Autistic!Sherlock Holmes – An Analysis

June 16, 2013 § 1 Comment

I’m essentially copy-and-pasting my original response from my tumblr to here:

In general I count Sherlock Holmes as Autistic. There are characteristics from ACD canon, even before terminology for Autism existed (though Autistic people have always existed, we most likely were labelled something else during the Victorian Era). Canon aside, I count him as Autistic because I relate to him in that regard.

Out of the four depictions I’ve seen (BBC, Elementary, Guy Richie, and Granada), the answer of which gave Autistic portrayals vary:

– BBC: Purposefully on the Autistic spectrum, in text, and through admission of B. Cumberbatch. In which the diagnoses reveal was executed and the direction it’s taken from Cumberbatch, the creators, AND a significant portion of fandom, is to me, deplorable, and a huge reason why I left that fandom.

– Elementary: No mention of being Autistic from anyone on the cast, or from the writers. However, considering that they take loads of things from the ACD text, sometimes subtly, it wouldn’t surprise me if they were doing that for their portrayal of Sherlock being Autistic.

– Granada: During the production of Granada, the numbers of diagnosed Autistic individuals were rising and gaining worldwide attention (I was diagnosed in 1991, right around when Jeremy Brett was ailing in health). Even with that, Granada was first and foremost an ACD rendition based in Victorian times, so an analysis of Autistic Sherlock Holmes at that point in history could not have been possible because Victorian society did not know the word Autism. I wish that Jeremy Brett was still alive, for many reasons; I would love to ask him about all that, because from what I remember, no one ever did.

– Guy Richie: This rendition is the only one out of the 4 that I do not think has an Autistic Sherlock Holmes. This is because, in my opinion, of a combination of RDJ’s acting, the text for the film, and I did not see him as Autistic, could not relate/familiarize with him as an Autistic individual.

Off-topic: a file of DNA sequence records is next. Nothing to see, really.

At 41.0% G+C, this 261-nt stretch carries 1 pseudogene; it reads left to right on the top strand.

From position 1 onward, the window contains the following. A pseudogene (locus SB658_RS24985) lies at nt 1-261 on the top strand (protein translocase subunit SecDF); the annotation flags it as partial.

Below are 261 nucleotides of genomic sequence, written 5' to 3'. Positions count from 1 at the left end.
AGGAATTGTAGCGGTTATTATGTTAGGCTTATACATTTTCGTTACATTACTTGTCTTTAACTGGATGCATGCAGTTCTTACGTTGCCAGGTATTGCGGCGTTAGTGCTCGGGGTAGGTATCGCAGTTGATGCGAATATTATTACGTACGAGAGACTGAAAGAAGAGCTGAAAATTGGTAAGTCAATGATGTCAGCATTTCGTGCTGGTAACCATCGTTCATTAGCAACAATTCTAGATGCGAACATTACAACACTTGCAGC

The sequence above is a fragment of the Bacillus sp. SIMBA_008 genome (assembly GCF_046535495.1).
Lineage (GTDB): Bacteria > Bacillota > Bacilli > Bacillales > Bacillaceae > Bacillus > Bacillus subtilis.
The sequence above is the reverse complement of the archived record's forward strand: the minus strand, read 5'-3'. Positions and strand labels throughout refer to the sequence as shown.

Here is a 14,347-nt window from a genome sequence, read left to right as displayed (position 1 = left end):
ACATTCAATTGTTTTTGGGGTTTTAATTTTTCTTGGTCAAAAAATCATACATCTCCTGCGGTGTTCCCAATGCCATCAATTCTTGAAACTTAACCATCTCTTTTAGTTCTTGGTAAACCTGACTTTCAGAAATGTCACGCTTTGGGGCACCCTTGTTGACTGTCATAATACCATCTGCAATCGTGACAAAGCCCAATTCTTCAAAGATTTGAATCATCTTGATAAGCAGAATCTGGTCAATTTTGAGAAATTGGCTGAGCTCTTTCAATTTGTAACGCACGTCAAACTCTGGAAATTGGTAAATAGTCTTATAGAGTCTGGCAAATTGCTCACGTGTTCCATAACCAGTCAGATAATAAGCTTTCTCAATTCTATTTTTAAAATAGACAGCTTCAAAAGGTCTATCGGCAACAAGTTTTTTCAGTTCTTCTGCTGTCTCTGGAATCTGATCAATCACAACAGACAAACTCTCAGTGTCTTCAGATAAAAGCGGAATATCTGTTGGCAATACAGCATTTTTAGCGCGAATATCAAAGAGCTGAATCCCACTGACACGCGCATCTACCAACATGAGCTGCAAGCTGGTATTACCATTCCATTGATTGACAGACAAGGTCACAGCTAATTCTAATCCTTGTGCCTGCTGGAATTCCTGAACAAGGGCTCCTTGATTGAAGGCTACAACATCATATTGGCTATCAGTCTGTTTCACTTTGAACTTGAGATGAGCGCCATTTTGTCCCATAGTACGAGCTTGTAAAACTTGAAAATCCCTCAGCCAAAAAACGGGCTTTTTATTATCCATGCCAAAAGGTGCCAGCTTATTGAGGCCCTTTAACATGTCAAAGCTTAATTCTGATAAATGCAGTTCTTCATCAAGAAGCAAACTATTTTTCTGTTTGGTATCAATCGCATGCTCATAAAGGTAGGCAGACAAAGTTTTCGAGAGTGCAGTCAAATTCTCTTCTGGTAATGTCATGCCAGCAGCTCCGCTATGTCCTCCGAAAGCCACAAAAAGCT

These different portrayals of Sherlock Holmes are important in the Autistic community, and these kind of dialogues are valuable.

Which setting is this portrayal in and when are they filming it?

How does this relate to what the world knows about Autistic people?

Does society not know about Autism at all, or does society have extremely erroneous misconceptions about Autism and Autistic people?

How does this show in the portrayal of Sherlock Holmes? Does his characteristics from ACD canon show off as valid, or are they dismissed?

If said portrayal does say the A word, and attach it to Sherlock Holmes, how many people watching it will discover themselves? How many people will scoff and claim that those people don’t exist? How many people will continue on and not realize what was just said?

How society views Sherlock Holmes is how society views us.

How society views Autistic Sherlock Holmes is how society views us.

With Sherlock Holmes, we are reminded that the most remembered character on Earth is one of us.

With Sherlock Holmes, we are reminded that society doesn’t like us.

Without us, society wouldn’t have us.

Without us, society wouldn’t have Sherlock Holmes.

You see, society wants to get rid of us while still profiting from Sherlock Holmes, in a capitalist way, as well as have that beacon of good versus evil, the idealization of logic without keeping the history, or the people, that made that happen.

When I say I will fight for the right for Sherlock Holmes’ neurotype and autonomy (while still critiquing his bag-of-dicks tendencies because he’s an extremely problematic motherfucker)

I do not say that with a light heart

I fight for his Autistic autonomy

Because I fight for my Autistic autonomy

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